Despite the importance of tropical ecology in undergraduate biology education, many curricula and textbooks worldwide provide students with limited exposure to ecology in tropical and global contexts. Agile, easily accessible online open educational resources that immerse learners in real-world research in tropical ecosystems are thus urgently needed, especially in the context of providing transformative educational experiences that internationalize the undergraduate biology curriculum and broaden cultural perspectives. We also aim to increase participation in the OCELOTS network, which brings together a diverse community of tropical biology researchers and experts in active-learning pedagogy, interactive data tools, multimedia content creation, and the ESA’s 4DEE framework. By broadening the international involvement of tropical researchers, and engaging participants in this new network early on through a participatory process, the goal is to foster true co-construction of knowledge that promotes diversity in the creation and implementation of online modules in tropical ecology. The vision is to enrich the undergraduate biology experience for students in the U.S. and worldwide.

Intended Audience: Undergraduate Lower Division and Upper Division

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Workshop 6 

Bringing the Rocky Shore into the Classroom – a CURE to Explore Scientific Discovery 

Presenter: Alison Haupt

Room: 104C, Efferson Student Union  

Abstract: DIMES ( marine ecology teaching modules focus on the scientific process and computational literacy. This workshop will demonstrate the intertidal module and how it can be adapted across education-levels and used in virtual, field, or classroom settings. 

Description: The goal of the Diversify and Integrate Marine Education at Stations (DIMES) network is to create a unified curriculum that documents temporal change in marine biodiversity while combining fieldwork and computational literacy in undergraduate education. We have developed virtual and in-person teaching modules related to kelp forests, intertidal rocky shores, and the process of science.  This workshop will walk participants through the intertidal module and how it can be adapted to different education-levels and for field, virtual, or classroom use. This CURE module integrates the Four-Dimensional Ecology Education – students will learn basic tenets of intertidal ecology, formulate questions and hypotheses, employ ecological data collection methods, consider how humans have shaped intertidal ecosystems, and apply quantitative skills (scaled to class level) to answer these questions. We will provide participants with material to teach students about background intertidal ecology needed for students to complete the CURE. We will go over field protocols (including a list of needed materials) for taking students into the field and surveying intertidal habitats. We will provide access to pictures and videos that can be used to adapt the CURE for a virtual or classroom only experience. We will also provide tools instructors can use to help students analyze data and increase computational literacy that can be adapted to multiple education levels (R-based tools and google sheets).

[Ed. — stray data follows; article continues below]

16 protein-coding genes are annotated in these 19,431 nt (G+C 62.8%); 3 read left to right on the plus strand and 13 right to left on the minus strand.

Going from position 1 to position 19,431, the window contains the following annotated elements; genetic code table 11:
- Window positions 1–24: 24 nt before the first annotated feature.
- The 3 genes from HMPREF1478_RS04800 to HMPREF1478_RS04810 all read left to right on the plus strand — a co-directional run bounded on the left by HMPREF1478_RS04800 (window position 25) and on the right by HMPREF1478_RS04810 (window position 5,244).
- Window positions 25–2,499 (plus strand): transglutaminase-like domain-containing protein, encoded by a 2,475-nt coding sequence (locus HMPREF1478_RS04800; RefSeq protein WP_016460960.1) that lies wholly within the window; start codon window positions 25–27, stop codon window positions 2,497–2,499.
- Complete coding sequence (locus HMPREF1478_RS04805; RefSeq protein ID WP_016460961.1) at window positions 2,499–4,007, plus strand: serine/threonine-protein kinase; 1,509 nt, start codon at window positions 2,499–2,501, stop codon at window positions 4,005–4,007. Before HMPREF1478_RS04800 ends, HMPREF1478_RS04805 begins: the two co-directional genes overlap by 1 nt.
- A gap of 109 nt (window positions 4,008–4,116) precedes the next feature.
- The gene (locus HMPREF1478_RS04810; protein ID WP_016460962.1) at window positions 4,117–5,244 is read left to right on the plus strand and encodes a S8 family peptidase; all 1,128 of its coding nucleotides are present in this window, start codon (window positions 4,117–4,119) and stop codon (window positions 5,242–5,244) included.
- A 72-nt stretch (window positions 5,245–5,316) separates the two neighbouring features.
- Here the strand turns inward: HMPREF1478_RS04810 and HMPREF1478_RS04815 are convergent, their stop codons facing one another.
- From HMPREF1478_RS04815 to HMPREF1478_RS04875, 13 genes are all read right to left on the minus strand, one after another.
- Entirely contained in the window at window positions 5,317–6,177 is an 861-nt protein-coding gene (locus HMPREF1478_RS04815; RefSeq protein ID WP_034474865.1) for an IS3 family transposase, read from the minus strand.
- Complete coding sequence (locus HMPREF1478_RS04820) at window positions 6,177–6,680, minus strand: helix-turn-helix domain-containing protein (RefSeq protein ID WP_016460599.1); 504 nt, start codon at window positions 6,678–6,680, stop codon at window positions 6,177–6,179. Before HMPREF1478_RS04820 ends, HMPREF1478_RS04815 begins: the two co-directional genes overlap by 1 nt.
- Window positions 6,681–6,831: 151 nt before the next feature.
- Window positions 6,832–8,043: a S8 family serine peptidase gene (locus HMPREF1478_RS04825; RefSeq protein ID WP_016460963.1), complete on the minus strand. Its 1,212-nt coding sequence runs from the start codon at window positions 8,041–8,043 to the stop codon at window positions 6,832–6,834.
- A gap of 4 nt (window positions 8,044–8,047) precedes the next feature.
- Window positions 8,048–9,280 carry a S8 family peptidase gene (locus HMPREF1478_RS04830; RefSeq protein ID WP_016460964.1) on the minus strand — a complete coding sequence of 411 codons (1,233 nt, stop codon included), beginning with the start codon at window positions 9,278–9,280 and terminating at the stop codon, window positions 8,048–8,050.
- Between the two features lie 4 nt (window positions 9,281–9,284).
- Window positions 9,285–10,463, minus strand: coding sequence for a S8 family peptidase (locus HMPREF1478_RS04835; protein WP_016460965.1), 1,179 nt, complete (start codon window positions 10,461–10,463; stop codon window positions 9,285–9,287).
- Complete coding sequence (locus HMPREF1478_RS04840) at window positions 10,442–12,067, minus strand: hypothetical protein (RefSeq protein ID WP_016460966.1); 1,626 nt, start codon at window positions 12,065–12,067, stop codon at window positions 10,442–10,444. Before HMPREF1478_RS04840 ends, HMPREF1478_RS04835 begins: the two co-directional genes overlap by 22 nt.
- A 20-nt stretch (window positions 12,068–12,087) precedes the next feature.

Intended Audience: Undergraduate: Lower Division and Upper Division

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Saturday Workshop Abstracts and Descriptions

Saturday, March 25th, 1:00-2:30 PM ET

Workshop 8

A Faculty-Driven Collaborative Effort to Expand the Use of OER During the Pandemic in a Large Community/Technical College setting. 

Presenter: Thomas Kalluvila 

Co-Presenter: Carl Morency   

Room: Downstairs, Efferson Student Union 

Abstract: Open Educational Resources have proved to bring equity in classrooms, especially during pandemic. Our college has established an open-access team to bring all stakeholders together. The collaborative efforts led by a faculty-driven approach expanded the use of OER in all educational areas including biological sciences.